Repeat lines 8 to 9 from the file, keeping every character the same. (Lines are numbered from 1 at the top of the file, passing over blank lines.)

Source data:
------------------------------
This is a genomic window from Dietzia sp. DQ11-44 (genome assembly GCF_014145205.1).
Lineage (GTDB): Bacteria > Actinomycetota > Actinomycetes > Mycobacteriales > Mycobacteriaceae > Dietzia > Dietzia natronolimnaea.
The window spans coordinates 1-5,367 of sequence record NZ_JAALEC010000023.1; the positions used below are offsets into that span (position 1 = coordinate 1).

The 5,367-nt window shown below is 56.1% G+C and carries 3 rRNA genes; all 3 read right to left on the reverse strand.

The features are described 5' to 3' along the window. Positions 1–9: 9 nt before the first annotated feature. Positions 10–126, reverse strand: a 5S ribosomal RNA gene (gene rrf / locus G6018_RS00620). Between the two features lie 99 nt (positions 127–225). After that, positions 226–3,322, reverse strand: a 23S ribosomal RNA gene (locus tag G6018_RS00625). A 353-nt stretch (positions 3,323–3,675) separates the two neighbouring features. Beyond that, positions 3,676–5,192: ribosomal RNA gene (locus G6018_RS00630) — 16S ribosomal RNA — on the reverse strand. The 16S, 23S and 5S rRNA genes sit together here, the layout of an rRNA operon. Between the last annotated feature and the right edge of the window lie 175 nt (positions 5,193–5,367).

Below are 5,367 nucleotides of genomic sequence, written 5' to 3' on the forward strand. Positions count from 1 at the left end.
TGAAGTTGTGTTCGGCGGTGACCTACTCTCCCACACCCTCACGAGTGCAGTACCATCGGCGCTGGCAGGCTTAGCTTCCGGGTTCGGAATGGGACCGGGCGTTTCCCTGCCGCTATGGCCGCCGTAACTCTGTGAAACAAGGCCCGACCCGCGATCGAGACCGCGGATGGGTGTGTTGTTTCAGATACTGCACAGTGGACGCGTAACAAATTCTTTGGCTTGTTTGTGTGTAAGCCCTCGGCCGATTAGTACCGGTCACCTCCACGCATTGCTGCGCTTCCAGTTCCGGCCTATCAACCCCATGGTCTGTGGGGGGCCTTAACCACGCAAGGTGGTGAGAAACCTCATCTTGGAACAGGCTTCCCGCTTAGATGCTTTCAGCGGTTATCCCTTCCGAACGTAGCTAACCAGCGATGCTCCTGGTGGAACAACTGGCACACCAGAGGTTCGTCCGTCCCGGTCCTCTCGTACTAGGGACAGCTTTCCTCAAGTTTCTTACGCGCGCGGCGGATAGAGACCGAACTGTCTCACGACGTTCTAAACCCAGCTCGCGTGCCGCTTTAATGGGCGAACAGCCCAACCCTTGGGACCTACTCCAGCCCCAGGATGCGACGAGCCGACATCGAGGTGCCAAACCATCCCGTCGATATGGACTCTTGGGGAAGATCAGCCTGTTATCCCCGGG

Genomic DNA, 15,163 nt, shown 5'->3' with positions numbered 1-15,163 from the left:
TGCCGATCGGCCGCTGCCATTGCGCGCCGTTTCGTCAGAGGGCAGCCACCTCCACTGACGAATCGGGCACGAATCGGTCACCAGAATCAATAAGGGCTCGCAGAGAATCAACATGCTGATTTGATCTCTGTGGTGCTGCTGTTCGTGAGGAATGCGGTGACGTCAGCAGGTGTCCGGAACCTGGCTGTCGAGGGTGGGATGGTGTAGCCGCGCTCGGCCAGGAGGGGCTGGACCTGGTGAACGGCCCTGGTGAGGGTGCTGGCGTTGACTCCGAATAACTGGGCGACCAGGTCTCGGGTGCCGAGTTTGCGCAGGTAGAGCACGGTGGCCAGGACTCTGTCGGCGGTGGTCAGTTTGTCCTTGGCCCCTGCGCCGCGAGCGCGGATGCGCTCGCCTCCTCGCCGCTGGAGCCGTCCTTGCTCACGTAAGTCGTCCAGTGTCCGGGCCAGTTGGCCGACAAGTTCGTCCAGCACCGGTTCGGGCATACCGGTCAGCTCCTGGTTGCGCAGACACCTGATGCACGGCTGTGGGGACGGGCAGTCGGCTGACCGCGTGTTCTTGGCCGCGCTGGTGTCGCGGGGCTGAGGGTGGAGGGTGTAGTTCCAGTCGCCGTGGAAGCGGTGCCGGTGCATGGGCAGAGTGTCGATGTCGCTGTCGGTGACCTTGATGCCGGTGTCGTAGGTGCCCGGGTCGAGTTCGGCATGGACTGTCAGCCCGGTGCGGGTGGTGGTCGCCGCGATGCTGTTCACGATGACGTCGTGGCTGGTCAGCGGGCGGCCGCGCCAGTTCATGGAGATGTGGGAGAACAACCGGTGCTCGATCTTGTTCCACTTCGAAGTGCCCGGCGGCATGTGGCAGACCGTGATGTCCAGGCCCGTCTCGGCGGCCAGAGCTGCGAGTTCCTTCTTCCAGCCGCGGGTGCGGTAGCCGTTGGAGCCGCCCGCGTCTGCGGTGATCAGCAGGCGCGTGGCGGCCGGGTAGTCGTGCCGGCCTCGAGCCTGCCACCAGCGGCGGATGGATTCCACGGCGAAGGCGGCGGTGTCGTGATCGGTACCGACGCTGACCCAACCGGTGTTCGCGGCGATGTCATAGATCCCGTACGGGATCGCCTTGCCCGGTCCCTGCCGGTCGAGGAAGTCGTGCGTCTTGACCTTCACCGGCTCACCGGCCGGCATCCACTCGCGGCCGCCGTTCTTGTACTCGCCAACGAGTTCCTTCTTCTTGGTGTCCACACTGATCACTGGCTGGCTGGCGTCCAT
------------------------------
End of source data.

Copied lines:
Genomic DNA, 15,163 nt, shown 5'->3' with positions numbered 1-15,163 from the left:
TGCCGATCGGCCGCTGCCATTGCGCGCCGTTTCGTCAGAGGGCAGCCACCTCCACTGACGAATCGGGCACGAATCGGTCACCAGAATCAATAAGGGCTCGCAGAGAATCAACATGCTGATTTGATCTCTGTGGTGCTGCTGTTCGTGAGGAATGCGGTGACGTCAGCAGGTGTCCGGAACCTGGCTGTCGAGGGTGGGATGGTGTAGCCGCGCTCGGCCAGGAGGGGCTGGACCTGGTGAACGGCCCTGGTGAGGGTGCTGGCGTTGACTCCGAATAACTGGGCGACCAGGTCTCGGGTGCCGAGTTTGCGCAGGTAGAGCACGGTGGCCAGGACTCTGTCGGCGGTGGTCAGTTTGTCCTTGGCCCCTGCGCCGCGAGCGCGGATGCGCTCGCCTCCTCGCCGCTGGAGCCGTCCTTGCTCACGTAAGTCGTCCAGTGTCCGGGCCAGTTGGCCGACAAGTTCGTCCAGCACCGGTTCGGGCATACCGGTCAGCTCCTGGTTGCGCAGACACCTGATGCACGGCTGTGGGGACGGGCAGTCGGCTGACCGCGTGTTCTTGGCCGCGCTGGTGTCGCGGGGCTGAGGGTGGAGGGTGTAGTTCCAGTCGCCGTGGAAGCGGTGCCGGTGCATGGGCAGAGTGTCGATGTCGCTGTCGGTGACCTTGATGCCGGTGTCGTAGGTGCCCGGGTCGAGTTCGGCATGGACTGTCAGCCCGGTGCGGGTGGTGGTCGCCGCGATGCTGTTCACGATGACGTCGTGGCTGGTCAGCGGGCGGCCGCGCCAGTTCATGGAGATGTGGGAGAACAACCGGTGCTCGATCTTGTTCCACTTCGAAGTGCCCGGCGGCATGTGGCAGACCGTGATGTCCAGGCCCGTCTCGGCGGCCAGAGCTGCGAGTTCCTTCTTCCAGCCGCGGGTGCGGTAGCCGTTGGAGCCGCCCGCGTCTGCGGTGATCAGCAGGCGCGTGGCGGCCGGGTAGTCGTGCCGGCCTCGAGCCTGCCACCAGCGGCGGATGGATTCCACGGCGAAGGCGGCGGTGTCGTGATCGGTACCGACGCTGACCCAACCGGTGTTCGCGGCGATGTCATAGATCCCGTACGGGATCGCCTTGCCCGGTCCCTGCCGGTCGAGGAAGTCGTGCGTCTTGACCTTCACCGGCTCACCGGCCGGCATCCACTCGCGGCCGCCGTTCTTGTACTCGCCAACGAGTTCCTTCTTCTTGGTGTCCACACTGATCACTGGCTGGCTGGCGTCCAT